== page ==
A 2019 study, published in the Journal of Alzheimer’s Disease, aimed to more fully assess the economic impact of Alzheimer’s disease and related dementias by identifying and examining the so-called hidden costs, which extend far beyond the person affected and the formal healthcare system.
By 2030, it is estimated that the global cost of dementia could grow to US$2 trillion, which could overwhelm health and social care systems. The new report finds that these estimates are only the tip of the iceberg. Indirect and intangible costs, including those borne by caregivers and employers, begin to mount long before diagnosis and often go uncounted. In the US, some 18.5 billion hours of informal care are estimated to be provided by caregivers of people with dementia each year. If they are forced to reduce their working hours, take early retirement, or are absent from work because of stress, this not only impacts their employers, but they may be less able to save for retirement, or need to dip into their savings to get by.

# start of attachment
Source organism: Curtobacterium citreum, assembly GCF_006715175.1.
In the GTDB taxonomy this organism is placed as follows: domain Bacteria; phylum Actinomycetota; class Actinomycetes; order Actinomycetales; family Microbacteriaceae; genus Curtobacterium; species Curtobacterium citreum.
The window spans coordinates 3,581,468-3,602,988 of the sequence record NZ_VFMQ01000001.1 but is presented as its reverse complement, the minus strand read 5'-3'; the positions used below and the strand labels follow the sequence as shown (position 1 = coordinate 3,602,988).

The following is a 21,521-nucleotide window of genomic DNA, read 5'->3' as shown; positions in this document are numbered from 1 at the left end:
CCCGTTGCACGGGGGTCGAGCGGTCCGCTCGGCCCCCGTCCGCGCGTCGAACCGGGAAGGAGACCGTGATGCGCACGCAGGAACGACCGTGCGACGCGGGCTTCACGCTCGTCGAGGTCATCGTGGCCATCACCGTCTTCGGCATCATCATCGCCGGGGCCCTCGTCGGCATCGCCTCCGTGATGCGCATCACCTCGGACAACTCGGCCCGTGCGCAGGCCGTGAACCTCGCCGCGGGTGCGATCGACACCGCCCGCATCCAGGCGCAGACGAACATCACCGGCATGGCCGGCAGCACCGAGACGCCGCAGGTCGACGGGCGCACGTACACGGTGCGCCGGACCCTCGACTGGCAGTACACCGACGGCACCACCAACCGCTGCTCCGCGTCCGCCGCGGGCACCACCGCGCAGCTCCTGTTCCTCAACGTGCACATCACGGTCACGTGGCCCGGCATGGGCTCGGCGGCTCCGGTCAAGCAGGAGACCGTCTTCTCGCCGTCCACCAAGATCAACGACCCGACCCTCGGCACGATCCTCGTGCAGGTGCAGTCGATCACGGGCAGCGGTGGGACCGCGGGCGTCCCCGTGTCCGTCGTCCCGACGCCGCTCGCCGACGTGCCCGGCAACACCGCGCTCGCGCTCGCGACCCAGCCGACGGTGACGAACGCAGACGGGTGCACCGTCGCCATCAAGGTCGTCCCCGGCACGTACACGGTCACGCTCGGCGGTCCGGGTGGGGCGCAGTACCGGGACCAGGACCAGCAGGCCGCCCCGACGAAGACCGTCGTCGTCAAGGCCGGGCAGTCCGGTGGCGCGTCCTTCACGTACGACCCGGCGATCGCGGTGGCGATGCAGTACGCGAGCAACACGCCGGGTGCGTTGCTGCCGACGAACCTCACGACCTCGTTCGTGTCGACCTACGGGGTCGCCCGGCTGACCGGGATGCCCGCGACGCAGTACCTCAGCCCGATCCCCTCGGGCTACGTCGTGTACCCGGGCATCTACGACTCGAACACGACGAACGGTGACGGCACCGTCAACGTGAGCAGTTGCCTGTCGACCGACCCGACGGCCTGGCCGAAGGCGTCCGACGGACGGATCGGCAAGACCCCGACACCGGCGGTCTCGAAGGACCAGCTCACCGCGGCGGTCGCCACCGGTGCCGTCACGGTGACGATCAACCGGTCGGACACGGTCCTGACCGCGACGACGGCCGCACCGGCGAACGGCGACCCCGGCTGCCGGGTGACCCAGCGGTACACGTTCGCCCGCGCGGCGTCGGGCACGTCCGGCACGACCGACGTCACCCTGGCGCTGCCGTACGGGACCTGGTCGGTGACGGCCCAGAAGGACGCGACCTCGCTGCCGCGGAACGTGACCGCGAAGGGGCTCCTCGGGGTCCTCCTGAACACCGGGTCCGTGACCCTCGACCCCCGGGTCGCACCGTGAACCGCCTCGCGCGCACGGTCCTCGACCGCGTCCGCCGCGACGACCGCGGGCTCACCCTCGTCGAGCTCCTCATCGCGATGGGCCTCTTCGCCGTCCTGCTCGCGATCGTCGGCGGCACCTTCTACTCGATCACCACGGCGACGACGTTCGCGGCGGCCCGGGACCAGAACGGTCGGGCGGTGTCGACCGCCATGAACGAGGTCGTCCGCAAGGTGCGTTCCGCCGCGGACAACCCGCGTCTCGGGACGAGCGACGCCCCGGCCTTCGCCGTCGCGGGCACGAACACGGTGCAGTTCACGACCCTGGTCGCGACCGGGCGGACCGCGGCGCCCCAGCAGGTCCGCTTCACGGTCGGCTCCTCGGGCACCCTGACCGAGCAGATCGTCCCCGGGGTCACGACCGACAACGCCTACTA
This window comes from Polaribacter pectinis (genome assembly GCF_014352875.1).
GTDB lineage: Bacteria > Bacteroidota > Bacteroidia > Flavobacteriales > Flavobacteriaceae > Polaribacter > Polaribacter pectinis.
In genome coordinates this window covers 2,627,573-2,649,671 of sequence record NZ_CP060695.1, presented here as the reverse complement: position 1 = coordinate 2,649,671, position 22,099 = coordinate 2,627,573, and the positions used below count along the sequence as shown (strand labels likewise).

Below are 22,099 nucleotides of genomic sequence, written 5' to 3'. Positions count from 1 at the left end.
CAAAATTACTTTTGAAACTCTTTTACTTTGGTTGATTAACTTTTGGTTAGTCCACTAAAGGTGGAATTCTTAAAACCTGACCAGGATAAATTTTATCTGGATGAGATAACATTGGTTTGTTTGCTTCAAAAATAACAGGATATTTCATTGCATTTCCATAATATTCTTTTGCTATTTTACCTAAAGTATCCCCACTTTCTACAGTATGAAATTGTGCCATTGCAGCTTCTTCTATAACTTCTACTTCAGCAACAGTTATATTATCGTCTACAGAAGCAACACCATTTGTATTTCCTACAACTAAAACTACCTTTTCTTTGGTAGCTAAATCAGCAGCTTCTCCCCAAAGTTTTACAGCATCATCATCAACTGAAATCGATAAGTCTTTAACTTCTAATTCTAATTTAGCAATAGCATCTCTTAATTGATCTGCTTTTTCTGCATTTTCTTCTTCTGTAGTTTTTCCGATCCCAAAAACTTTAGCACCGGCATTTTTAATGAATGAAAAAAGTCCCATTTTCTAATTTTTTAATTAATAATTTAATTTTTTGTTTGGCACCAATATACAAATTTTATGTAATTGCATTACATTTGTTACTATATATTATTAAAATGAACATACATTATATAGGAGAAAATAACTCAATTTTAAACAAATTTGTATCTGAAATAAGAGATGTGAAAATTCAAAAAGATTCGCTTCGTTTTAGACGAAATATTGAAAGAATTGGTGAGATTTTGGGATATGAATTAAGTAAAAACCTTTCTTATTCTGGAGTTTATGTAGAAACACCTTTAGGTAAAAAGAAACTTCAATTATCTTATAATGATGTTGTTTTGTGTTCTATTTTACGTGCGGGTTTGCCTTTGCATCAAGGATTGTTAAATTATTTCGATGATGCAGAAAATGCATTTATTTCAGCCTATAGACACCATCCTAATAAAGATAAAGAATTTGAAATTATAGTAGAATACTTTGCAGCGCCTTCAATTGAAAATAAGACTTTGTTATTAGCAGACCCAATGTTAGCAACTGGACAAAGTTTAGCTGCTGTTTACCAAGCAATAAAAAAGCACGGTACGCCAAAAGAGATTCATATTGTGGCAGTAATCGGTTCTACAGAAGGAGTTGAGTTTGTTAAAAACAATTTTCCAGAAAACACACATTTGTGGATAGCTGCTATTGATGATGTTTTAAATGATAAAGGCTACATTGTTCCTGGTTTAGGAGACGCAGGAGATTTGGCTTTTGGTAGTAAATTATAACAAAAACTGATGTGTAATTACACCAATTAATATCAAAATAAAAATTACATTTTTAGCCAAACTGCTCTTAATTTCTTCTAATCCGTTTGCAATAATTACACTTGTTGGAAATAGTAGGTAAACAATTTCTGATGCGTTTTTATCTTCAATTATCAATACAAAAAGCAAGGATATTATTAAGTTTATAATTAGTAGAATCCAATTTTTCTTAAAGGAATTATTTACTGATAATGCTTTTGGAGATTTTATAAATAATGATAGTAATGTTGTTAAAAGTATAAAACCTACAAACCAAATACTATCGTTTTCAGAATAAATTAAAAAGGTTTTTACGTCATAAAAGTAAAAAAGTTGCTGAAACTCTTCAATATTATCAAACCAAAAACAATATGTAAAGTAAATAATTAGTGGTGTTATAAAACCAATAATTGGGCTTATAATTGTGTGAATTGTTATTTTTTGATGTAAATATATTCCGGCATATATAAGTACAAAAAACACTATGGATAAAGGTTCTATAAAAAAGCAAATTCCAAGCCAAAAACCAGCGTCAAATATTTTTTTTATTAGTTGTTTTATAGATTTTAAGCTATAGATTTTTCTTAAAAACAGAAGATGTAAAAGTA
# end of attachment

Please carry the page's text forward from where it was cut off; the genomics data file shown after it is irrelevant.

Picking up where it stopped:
Click here to read GCOA’s Dementia Innovation Readiness Index, which analyzes the readiness of countries to integrate innovative dementia solutions into their healthcare systems and policy frameworks.